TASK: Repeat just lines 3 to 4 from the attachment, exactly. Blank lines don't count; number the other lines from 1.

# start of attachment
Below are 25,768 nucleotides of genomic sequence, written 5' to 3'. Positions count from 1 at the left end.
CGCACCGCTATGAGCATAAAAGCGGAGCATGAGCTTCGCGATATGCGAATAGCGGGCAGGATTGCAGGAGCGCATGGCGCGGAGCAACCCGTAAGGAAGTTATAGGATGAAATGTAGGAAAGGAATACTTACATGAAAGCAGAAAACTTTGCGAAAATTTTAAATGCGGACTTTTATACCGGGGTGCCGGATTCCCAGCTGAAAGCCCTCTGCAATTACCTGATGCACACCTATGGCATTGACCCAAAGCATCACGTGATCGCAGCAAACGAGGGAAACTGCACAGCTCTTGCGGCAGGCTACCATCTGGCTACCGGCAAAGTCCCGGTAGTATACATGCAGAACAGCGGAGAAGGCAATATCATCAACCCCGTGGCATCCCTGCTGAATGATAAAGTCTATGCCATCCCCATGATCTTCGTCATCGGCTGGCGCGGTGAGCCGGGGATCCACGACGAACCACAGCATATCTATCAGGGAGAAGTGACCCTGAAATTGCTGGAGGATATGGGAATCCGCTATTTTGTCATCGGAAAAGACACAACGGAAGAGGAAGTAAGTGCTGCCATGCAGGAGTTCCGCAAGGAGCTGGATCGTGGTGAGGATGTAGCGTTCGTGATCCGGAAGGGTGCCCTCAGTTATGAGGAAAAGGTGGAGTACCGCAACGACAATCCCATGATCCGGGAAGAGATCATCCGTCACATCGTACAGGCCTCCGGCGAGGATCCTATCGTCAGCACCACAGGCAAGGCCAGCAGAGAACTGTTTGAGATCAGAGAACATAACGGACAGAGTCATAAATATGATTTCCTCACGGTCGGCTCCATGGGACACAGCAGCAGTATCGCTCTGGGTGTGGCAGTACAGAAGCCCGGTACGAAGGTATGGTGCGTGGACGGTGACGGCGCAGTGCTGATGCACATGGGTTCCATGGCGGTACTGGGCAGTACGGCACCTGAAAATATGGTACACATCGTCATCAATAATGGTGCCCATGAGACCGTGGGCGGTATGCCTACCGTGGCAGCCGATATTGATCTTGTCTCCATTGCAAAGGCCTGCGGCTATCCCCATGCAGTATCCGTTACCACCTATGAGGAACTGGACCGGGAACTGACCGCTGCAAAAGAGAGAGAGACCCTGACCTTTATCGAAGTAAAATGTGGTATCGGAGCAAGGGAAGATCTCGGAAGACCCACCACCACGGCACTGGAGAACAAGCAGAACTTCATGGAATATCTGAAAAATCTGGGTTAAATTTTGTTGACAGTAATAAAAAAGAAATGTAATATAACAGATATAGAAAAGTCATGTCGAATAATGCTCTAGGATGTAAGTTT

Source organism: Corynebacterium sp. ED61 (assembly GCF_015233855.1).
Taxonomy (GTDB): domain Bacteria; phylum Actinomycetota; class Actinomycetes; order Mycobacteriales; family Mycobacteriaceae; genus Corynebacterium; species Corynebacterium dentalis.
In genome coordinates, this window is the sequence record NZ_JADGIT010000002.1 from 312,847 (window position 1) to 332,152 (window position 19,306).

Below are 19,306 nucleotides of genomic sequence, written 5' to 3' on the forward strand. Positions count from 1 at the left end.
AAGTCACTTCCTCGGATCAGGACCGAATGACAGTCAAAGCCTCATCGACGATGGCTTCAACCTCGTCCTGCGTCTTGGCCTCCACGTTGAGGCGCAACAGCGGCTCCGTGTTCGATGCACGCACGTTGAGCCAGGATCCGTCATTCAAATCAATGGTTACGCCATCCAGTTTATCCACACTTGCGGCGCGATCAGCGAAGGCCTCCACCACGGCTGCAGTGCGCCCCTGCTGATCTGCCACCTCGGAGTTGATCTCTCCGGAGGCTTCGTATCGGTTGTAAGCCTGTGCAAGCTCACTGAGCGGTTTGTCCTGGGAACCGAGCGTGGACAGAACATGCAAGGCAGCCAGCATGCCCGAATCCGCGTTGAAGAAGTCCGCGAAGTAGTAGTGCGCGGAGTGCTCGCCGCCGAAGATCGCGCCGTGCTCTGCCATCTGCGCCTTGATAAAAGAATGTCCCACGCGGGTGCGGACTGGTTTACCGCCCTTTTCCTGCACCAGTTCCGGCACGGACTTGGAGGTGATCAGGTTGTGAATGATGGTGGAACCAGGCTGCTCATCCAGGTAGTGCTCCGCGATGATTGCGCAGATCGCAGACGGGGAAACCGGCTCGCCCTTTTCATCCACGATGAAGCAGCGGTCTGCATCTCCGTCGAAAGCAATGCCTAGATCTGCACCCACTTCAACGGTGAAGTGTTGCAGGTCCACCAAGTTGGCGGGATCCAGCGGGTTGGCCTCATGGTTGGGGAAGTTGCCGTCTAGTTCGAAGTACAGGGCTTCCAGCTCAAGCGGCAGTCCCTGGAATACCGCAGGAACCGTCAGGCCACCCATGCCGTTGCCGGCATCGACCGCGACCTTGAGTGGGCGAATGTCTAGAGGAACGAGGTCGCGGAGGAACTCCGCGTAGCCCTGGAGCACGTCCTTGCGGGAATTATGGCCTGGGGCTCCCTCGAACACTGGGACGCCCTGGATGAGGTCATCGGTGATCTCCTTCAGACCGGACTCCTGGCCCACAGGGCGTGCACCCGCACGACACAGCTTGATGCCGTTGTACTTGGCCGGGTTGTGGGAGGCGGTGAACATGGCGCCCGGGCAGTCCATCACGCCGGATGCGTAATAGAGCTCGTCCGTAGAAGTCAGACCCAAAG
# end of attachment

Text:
Source organism: Corynebacterium sp. ED61 (assembly GCF_015233855.1).
Taxonomy (GTDB): domain Bacteria; phylum Actinomycetota; class Actinomycetes; order Mycobacteriales; family Mycobacteriaceae; genus Corynebacterium; species Corynebacterium dentalis.